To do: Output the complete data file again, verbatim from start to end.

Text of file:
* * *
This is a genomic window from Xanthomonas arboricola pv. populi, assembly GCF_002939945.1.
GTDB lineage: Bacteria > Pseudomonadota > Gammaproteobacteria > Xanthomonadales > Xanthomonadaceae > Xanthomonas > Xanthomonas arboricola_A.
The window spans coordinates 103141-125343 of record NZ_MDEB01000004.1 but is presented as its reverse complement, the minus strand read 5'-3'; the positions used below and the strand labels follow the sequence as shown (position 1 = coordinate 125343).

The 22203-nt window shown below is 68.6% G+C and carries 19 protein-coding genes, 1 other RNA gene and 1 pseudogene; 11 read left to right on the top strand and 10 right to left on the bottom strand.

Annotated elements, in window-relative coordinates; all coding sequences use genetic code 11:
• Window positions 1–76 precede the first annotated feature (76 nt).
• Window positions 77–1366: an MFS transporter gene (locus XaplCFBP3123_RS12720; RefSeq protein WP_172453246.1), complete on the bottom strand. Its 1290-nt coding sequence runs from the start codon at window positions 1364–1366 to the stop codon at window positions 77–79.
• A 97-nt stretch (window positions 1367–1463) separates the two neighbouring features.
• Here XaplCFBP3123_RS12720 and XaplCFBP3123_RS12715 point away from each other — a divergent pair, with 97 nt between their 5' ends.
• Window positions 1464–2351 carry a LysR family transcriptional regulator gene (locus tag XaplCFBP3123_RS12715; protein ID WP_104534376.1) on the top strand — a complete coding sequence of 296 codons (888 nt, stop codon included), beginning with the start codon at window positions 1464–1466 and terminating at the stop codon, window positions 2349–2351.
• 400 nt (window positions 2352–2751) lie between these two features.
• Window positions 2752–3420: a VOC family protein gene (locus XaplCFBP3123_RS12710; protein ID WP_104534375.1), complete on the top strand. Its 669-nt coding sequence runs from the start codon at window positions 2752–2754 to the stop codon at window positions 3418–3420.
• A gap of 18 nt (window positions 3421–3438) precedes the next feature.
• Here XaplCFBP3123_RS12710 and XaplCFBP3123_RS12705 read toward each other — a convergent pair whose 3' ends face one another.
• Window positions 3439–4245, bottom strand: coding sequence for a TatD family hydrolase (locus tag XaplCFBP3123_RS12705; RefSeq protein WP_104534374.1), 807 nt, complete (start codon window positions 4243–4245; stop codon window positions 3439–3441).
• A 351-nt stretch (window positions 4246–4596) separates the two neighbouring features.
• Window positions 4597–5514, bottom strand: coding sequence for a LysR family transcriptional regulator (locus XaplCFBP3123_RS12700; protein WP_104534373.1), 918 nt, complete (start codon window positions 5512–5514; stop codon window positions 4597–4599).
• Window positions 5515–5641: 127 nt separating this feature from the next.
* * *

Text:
This is a genomic window from Xanthomonas arboricola pv. populi, assembly GCF_002939945.1.
GTDB lineage: Bacteria > Pseudomonadota > Gammaproteobacteria > Xanthomonadales > Xanthomonadaceae > Xanthomonas > Xanthomonas arboricola_A.
The window spans coordinates 103141-125343 of record NZ_MDEB01000004.1 but is presented as its reverse complement, the minus strand read 5'-3'; the positions used below and the strand labels follow the sequence as shown (position 1 = coordinate 125343).

The 22203-nt window shown below is 68.6% G+C and carries 19 protein-coding genes, 1 other RNA gene and 1 pseudogene; 11 read left to right on the top strand and 10 right to left on the bottom strand.

Annotated elements, in window-relative coordinates; all coding sequences use genetic code 11:
• Window positions 1–76 precede the first annotated feature (76 nt).
• Window positions 77–1366: an MFS transporter gene (locus XaplCFBP3123_RS12720; RefSeq protein WP_172453246.1), complete on the bottom strand. Its 1290-nt coding sequence runs from the start codon at window positions 1364–1366 to the stop codon at window positions 77–79.
• A 97-nt stretch (window positions 1367–1463) separates the two neighbouring features.
• Here XaplCFBP3123_RS12720 and XaplCFBP3123_RS12715 point away from each other — a divergent pair, with 97 nt between their 5' ends.
• Window positions 1464–2351 carry a LysR family transcriptional regulator gene (locus tag XaplCFBP3123_RS12715; protein ID WP_104534376.1) on the top strand — a complete coding sequence of 296 codons (888 nt, stop codon included), beginning with the start codon at window positions 1464–1466 and terminating at the stop codon, window positions 2349–2351.
• 400 nt (window positions 2352–2751) lie between these two features.
• Window positions 2752–3420: a VOC family protein gene (locus XaplCFBP3123_RS12710; protein ID WP_104534375.1), complete on the top strand. Its 669-nt coding sequence runs from the start codon at window positions 2752–2754 to the stop codon at window positions 3418–3420.
• A gap of 18 nt (window positions 3421–3438) precedes the next feature.
• Here XaplCFBP3123_RS12710 and XaplCFBP3123_RS12705 read toward each other — a convergent pair whose 3' ends face one another.
• Window positions 3439–4245, bottom strand: coding sequence for a TatD family hydrolase (locus tag XaplCFBP3123_RS12705; RefSeq protein WP_104534374.1), 807 nt, complete (start codon window positions 4243–4245; stop codon window positions 3439–3441).
• A 351-nt stretch (window positions 4246–4596) separates the two neighbouring features.
• Window positions 4597–5514, bottom strand: coding sequence for a LysR family transcriptional regulator (locus XaplCFBP3123_RS12700; protein WP_104534373.1), 918 nt, complete (start codon window positions 5512–5514; stop codon window positions 4597–4599).
• Window positions 5515–5641: 127 nt separating this feature from the next.